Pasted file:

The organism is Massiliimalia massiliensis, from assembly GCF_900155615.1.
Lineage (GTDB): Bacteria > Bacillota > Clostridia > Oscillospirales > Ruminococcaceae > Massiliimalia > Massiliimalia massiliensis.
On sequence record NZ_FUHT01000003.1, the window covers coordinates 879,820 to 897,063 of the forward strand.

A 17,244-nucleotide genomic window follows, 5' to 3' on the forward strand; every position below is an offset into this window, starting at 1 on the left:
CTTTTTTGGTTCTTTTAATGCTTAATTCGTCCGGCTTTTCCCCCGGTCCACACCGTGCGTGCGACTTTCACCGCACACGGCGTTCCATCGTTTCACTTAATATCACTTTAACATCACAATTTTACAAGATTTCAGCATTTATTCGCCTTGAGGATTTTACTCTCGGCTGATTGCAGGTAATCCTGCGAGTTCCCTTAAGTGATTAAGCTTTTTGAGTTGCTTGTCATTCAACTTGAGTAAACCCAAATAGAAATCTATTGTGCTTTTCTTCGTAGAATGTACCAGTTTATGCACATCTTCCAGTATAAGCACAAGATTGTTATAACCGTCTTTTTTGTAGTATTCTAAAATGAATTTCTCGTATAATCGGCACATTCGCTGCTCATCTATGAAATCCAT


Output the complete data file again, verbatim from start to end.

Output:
The organism is Massiliimalia massiliensis, from assembly GCF_900155615.1.
Lineage (GTDB): Bacteria > Bacillota > Clostridia > Oscillospirales > Ruminococcaceae > Massiliimalia > Massiliimalia massiliensis.
On sequence record NZ_FUHT01000003.1, the window covers coordinates 879,820 to 897,063 of the forward strand.

A 17,244-nucleotide genomic window follows, 5' to 3' on the forward strand; every position below is an offset into this window, starting at 1 on the left:
CTTTTTTGGTTCTTTTAATGCTTAATTCGTCCGGCTTTTCCCCCGGTCCACACCGTGCGTGCGACTTTCACCGCACACGGCGTTCCATCGTTTCACTTAATATCACTTTAACATCACAATTTTACAAGATTTCAGCATTTATTCGCCTTGAGGATTTTACTCTCGGCTGATTGCAGGTAATCCTGCGAGTTCCCTTAAGTGATTAAGCTTTTTGAGTTGCTTGTCATTCAACTTGAGTAAACCCAAATAGAAATCTATTGTGCTTTTCTTCGTAGAATGTACCAGTTTATGCACATCTTCCAGTATAAGCACAAGATTGTTATAACCGTCTTTTTTGTAGTATTCTAAAATGAATTTCTCGTATAATCGGCACATTCGCTGCTCATCTATGAAATCCAT